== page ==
Pride and Prejudice also enriches Potter’s novel and the chick lit genre as a whole. Potter’s mimicry of some of the debates in Austen’s text makes Me and Mr. Darcy more sophisticated than most chick lit novels. If Kristin Billerbeck’s What a Girl Wants opens like Potter’s, it concludes very differently: mixing the Mills-and-Boon and the sentimental novel, the hero confesses: “I adore you, Ashley Wilkes Stockingdale. When I think about going to Arizona without you, my chest hurts. It would be more than a desert for me” (293). Whereas Billerbeck suggests that this is what a girl wants, Potter complicates the picture. Through its Austenian connection, Alexandra Potter’s Me and Mr. Darcy complicates female desire and points towards a possible feminist future for chick lit—a future beyond naive and simplistic reversals, where the notions of gender, power and control are more open and fluid. We only have to hope that this road is followed. Mr. Darcy, after all, is not what modern women want.
1. These works are often criticized for avoiding big plots and presenting instead predictable stories where boy-meets-girl and the couple ends up happily together. Jennie Bristow, for instance, defines chick lit as “books about girls who want to be in love” (“Chick Lit to Smith Lit” 1), and Lola Young condemns the “cult of big advances going to photogenic young women to write about their own lives, and who they had to dinner, as if that is all there was to life” (qtd. in Bristow “Women’s Fiction” 4).
2. In “Persuasion Moves to Chicago: Rewriting Austen’s Classic in The Lake House,” I proposed that The Lake House was an adaptation of Persuasion in modern dress through its multiple connections with the original: characters, plot and themes. Alex Wyler, the modern Captain Wentworth, is, however, more sensitive and open about his feelings, which in conjunction with the representation of Spike Hargreaves, suggests a modernization of the Austen hero. In other words, twenty-first-century women want Austen’s heroes with a difference, and adapters are selective in the aspects they copy or rewrite.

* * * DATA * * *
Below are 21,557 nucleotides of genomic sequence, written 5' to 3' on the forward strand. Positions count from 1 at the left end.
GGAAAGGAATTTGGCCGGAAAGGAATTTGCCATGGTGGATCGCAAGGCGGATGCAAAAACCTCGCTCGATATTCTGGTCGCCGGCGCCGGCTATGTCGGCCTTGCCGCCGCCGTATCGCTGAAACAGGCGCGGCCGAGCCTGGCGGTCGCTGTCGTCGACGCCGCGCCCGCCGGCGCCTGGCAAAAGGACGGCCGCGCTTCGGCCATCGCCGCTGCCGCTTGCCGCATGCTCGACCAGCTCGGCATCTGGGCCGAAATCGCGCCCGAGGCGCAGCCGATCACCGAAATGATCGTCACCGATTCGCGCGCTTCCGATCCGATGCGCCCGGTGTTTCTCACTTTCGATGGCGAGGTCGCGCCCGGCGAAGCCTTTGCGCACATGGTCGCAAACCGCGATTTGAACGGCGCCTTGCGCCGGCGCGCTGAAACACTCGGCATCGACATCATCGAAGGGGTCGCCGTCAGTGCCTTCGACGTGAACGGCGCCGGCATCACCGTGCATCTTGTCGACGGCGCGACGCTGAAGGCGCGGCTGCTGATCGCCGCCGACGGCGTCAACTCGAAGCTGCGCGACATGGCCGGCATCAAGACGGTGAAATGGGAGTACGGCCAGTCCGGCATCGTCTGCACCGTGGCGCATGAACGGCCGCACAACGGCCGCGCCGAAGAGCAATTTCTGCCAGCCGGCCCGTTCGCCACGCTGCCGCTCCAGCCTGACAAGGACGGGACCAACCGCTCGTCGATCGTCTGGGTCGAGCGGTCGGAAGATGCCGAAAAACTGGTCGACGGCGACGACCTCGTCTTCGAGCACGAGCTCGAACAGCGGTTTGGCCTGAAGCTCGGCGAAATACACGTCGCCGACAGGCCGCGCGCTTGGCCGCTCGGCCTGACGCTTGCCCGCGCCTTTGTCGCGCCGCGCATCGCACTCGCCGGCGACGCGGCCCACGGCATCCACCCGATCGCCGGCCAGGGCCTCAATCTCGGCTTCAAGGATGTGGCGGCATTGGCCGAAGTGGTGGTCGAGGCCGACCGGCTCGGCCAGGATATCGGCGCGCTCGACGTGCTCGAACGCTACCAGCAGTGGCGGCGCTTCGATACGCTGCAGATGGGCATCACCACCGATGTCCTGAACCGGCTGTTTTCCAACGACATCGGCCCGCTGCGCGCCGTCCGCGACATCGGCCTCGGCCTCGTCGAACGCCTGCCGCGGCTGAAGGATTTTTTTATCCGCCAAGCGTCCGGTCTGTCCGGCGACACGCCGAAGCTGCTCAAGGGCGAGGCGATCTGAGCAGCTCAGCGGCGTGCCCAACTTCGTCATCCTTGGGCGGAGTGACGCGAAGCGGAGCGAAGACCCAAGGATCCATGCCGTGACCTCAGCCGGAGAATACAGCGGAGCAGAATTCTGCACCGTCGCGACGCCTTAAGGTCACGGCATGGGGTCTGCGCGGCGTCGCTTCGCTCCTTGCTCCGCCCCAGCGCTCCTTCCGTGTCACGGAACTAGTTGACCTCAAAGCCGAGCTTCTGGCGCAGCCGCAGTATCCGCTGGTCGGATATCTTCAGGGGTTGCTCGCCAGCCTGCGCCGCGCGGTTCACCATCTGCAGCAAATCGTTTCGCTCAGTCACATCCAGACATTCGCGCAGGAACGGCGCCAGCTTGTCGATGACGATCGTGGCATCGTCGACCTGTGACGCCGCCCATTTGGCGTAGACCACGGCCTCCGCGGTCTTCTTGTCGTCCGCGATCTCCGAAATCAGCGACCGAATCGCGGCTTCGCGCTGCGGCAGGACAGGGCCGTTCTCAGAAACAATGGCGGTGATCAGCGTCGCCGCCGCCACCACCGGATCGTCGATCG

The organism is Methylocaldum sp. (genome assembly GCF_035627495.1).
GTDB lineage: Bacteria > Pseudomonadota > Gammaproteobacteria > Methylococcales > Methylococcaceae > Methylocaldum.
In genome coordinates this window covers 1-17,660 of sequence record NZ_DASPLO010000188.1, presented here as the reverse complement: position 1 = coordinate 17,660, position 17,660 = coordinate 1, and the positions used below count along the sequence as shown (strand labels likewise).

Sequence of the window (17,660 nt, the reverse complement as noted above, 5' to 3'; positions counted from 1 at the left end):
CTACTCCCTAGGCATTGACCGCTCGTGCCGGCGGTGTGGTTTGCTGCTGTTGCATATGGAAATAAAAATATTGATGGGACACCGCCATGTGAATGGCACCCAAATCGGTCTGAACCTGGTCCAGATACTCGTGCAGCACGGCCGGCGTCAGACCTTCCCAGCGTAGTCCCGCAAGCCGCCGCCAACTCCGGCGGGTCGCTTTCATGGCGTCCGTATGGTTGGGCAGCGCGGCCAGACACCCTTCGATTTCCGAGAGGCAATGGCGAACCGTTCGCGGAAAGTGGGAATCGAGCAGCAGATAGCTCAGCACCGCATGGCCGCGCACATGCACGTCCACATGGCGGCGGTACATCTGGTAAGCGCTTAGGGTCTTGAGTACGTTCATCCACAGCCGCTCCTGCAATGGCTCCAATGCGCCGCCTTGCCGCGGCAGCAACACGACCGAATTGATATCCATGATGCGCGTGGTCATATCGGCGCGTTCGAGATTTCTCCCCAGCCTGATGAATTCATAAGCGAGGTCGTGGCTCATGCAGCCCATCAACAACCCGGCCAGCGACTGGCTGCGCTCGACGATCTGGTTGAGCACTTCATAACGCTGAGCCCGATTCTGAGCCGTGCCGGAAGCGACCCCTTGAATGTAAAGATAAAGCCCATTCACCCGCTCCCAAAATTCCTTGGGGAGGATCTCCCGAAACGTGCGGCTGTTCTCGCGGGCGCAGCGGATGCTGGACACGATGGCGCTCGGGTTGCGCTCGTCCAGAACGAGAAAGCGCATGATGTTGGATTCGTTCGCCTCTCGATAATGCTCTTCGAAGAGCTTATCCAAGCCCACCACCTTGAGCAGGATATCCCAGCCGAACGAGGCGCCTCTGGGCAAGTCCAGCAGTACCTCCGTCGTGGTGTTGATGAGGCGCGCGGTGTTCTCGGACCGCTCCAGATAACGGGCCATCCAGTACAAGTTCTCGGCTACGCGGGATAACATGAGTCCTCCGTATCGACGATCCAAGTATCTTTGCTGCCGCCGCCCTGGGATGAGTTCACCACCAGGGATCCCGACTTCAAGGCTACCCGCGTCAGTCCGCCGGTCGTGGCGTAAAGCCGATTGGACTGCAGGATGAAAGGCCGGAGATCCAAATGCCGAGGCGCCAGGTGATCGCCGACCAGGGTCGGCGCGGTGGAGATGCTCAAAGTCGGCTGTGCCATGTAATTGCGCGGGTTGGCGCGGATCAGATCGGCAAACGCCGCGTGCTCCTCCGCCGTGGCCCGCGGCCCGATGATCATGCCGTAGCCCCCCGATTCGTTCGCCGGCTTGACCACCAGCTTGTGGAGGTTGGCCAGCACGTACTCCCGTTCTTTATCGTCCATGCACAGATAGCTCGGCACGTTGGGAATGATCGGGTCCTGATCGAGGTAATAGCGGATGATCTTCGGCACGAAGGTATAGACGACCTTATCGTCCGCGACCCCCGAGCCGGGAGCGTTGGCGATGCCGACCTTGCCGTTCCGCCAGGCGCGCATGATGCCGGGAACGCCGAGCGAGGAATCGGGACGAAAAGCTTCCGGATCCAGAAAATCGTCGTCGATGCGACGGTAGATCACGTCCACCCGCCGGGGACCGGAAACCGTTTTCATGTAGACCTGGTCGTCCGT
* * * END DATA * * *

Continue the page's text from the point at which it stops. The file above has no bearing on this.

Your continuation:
Aragay, Mireia, and López, Gemma. “Inf(l)ecting Pride and Prejudice: Dialogism, Intertextuality, and Adaptation.” Books in Motion: Adaptation, Intertextuality, Authorship. Ed. Mireia Aragay. Amsterdam: Rodopi, 2005. 201-19.
Austen, Jane. Jane Austen’s Letters. Ed. Deirdre Le Faye. 3rd ed. Oxford: OUP, 1995.
_____. The Works of Jane Austen. Ed. R. W. Chapman. 3rd ed. Oxford: OUP, 1933-69.
Beineix, Jean-Jacques, dir. Betty Blue. Perf. Jean-Hughes Anglade and Beátrice Dalle. Cargo Films, 1986.
Billerbeck, Kristin. What a Girl Wants. Nashville: WestBow Press, 2004.
Bristow, Jennie. “Chick Lit to Smith Lit.” Spiked-Culture 8 Mar. 2001. http://www.spiked-online.com/Articles/000000005474.htm
_____. “Women’s Fiction: Piddling the Books. Why is British Women’s Fiction Such a Sensitive Subject? Interview with Lola Young.” LM July-Aug. 1999. Rpt. in Spiked-Culture 27 Feb. 2001. http://www.spiked-online.com/Articles/0000000054DC.htm
Cano López, Marina. “Persuasion Moves to Chicago: Rewriting Austen’s Classic in The Lake House.” Persuasions On-Line 29.1 (2008).
Fielding, Helen. Bridget Jones’s Diary. New York: Penguin, 1996.
Francus, Marilyn. “Austen Therapy: Pride and Prejudice and Popular Culture.” Persuasions On-Line 30.2 (2010).
Hale, Shannon. Austenland. New York: Bloomsbury, 2007.
Harman, Claire. Jane’s Fame: How Jane Austen Conquered the World. Edinburgh: Canongate, 2009.
Hopkins, Lisa. “Mr. Darcy’s Body: Privileging the Female Gaze.” Jane Austen in Hollywood. Ed. Linda Troost and Sayre Greenfield. Lexington: UP of Kentucky, 1998. 111-22.
Kaplan, Ann E. Women and Film: Both Sides of the Camera. London: Methuen, 1983.
Langton, Simon, dir. Pride and Prejudice. Perf. Colin Firth, Jennifer Ehle, David Bamber, and Crispin Bonham-Carter. BBC/A & E, 1995.
Mulvey, Laura. “Visual Pleasure and Narrative Cinema.” Screen 16.3 (1975): 6-18.
Nixon, Cheryl L. “Balancing the Courtship Hero: Masculine Emotional Display in Film Adaptations of Austen’s Novels.” Jane Austen in Hollywood. Ed. Linda Troost and Sayre Greenfield. Lexington: U P of Kentucky, 1998. 22-43.
Potter, Alexandra. Me and Mr. Darcy. London: Hodder, 2007.